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  • Thompson on Hollywood
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    Venice Film Fest Review: Steve McQueen's Shame is Graphic, Transgressive, Full Frontal

    David Gritten reviews Steve McQueen's Shame from Venice; the film also screens at Telluride Sunday en route to Toronto, where it seeks a brave distributor willing to take on its NC-17 content.

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  • Thompson on Hollywood
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    Telluride Day Two: From Nick James and German Silent Expressionism to Goodbye First Love and Clooney

    Meredith Brody continues her Telluride diary.The problem with writing about your day’s worth of movies and serendipitous festival sightings and conversations is that distance lends charms; yesterday I may have felt slightly cranky exiting Bela Tarr’s shaggy post-apocalyptical shaggy-horse-story The Turin Horse and running into people laughing and crying after seeing hot-off-the-presses The Descendants, or slightly jealous of the blissed-out audiences levitating down the hill from seeing Wim Wenders’ Pina, in the beloved Galaxy theater that is specially kitted out this year with a state-of-the-art sound system as well as 3-D with top-of-the-line glasses (one friend complains that they’re so heavy they wear a groove in her nose). I’ve wanted to see Pina since it premiered at the Berlinale in February and several people told me it was their favorite movie of the festival.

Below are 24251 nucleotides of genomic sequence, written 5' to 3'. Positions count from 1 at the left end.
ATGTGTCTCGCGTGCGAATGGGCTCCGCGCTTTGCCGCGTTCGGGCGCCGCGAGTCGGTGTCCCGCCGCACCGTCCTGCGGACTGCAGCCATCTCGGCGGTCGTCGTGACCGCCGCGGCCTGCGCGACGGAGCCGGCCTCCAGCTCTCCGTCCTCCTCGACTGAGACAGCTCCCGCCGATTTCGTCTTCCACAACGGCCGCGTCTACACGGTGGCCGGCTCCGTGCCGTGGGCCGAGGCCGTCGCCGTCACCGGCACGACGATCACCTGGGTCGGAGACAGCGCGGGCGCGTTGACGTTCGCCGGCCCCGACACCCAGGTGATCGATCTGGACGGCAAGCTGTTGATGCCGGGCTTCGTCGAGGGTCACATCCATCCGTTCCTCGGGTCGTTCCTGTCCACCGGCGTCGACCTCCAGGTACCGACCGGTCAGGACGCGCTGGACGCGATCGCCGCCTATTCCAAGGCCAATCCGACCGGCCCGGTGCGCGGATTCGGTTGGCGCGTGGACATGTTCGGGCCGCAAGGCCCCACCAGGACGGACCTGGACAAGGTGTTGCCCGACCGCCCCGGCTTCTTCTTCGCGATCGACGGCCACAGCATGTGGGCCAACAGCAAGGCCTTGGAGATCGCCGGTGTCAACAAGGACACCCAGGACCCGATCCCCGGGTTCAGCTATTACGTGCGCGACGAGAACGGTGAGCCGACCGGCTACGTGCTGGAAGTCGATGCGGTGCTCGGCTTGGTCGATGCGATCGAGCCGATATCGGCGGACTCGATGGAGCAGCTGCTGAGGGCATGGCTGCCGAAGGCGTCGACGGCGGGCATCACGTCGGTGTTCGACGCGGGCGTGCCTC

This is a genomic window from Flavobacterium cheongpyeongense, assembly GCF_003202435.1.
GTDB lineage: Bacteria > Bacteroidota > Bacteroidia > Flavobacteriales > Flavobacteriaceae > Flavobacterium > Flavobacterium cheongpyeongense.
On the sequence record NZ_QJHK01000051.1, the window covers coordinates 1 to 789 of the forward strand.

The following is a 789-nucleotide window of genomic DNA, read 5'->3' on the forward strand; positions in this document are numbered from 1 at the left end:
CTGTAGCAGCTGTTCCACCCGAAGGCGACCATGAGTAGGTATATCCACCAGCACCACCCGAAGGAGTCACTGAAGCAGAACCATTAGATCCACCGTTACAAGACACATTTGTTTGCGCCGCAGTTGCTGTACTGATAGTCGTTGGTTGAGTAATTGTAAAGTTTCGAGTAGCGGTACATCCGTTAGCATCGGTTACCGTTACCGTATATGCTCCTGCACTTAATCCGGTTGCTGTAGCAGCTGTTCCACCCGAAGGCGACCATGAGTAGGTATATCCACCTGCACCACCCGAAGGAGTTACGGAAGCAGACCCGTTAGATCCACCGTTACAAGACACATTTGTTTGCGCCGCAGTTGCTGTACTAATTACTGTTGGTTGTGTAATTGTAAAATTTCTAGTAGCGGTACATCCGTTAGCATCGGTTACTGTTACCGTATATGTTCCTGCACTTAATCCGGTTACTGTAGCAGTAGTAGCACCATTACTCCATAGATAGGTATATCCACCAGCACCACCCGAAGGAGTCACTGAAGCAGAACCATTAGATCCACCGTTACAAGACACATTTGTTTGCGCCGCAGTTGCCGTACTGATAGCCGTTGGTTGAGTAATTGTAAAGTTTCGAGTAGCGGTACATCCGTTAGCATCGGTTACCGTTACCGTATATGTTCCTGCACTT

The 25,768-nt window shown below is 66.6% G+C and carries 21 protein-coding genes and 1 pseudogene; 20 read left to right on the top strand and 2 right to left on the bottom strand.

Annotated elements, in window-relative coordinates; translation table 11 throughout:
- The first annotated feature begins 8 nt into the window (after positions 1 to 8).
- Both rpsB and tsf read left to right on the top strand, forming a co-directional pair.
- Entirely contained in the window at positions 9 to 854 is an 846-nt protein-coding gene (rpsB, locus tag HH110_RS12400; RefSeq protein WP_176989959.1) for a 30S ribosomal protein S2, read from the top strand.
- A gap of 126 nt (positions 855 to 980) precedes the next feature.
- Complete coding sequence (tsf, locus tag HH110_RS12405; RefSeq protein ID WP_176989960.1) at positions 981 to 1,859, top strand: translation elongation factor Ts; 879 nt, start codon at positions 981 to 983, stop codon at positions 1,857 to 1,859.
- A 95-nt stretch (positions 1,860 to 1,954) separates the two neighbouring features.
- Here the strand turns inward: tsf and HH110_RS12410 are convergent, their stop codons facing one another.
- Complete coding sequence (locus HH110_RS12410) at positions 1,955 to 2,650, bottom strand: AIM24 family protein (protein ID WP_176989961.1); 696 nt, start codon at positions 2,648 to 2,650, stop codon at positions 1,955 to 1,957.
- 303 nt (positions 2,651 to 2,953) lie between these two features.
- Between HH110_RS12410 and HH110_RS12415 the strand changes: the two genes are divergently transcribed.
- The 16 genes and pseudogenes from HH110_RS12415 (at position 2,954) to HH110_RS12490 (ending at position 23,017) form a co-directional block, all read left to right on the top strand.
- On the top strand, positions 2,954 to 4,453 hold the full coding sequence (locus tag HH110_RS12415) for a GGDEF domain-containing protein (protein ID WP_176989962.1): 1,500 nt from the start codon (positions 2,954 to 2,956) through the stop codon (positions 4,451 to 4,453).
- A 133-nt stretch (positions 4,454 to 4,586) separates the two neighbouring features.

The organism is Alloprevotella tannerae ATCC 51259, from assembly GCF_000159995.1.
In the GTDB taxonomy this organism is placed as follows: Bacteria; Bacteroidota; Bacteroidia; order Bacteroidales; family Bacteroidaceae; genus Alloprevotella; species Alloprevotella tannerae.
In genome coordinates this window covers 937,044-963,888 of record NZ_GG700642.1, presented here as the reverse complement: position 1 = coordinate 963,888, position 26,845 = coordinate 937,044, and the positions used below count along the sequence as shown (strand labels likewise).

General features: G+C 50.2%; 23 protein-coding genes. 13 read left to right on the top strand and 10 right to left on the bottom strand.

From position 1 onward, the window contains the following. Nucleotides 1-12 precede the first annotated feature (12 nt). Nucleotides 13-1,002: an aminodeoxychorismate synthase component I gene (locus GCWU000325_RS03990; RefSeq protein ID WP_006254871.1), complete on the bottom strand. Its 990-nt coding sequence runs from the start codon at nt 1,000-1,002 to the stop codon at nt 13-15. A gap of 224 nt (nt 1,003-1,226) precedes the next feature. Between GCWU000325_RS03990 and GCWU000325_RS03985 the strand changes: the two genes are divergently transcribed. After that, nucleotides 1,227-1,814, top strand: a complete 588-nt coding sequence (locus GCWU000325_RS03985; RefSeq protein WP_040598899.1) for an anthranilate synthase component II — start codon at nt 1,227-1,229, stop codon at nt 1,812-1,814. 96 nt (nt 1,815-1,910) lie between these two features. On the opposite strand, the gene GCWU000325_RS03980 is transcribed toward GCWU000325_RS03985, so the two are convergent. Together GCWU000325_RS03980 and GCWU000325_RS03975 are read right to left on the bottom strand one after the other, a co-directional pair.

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  • Thompson on Hollywood
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    Weekend Box Office: The Help and The Debt Throw Sharks, Apollo 18 Out of Orbit

    Adults are saving the Labor Day Weekend box office, reports Anthony D'Alessandro:Similar to last year's Labor Day box office when The American ruled, adults flocked to the holiday cinema once again with DreamWorks/Disney's The Help taking No. 1 with $14.2 million over three days and Focus Features' critically acclaimed The Debt paying off in second with $9.7 million.

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    More: Box Office
  • The Playlist
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    Weekend Box Office: Three Straight Weeks At #1 For 'The Help'

    There are all sorts of qualifiers to this summer becoming the most financially robust in box office history. Chief amongst them are both the inferior product, but also the illusion of 3D prices, which do an excellent job of covering up the consistently-dropping attendance numbers. In other words, money is money, inflated or otherwise, and not enough people balked at the enhanced prices, even though a number of 3D films loudly flopped this summer.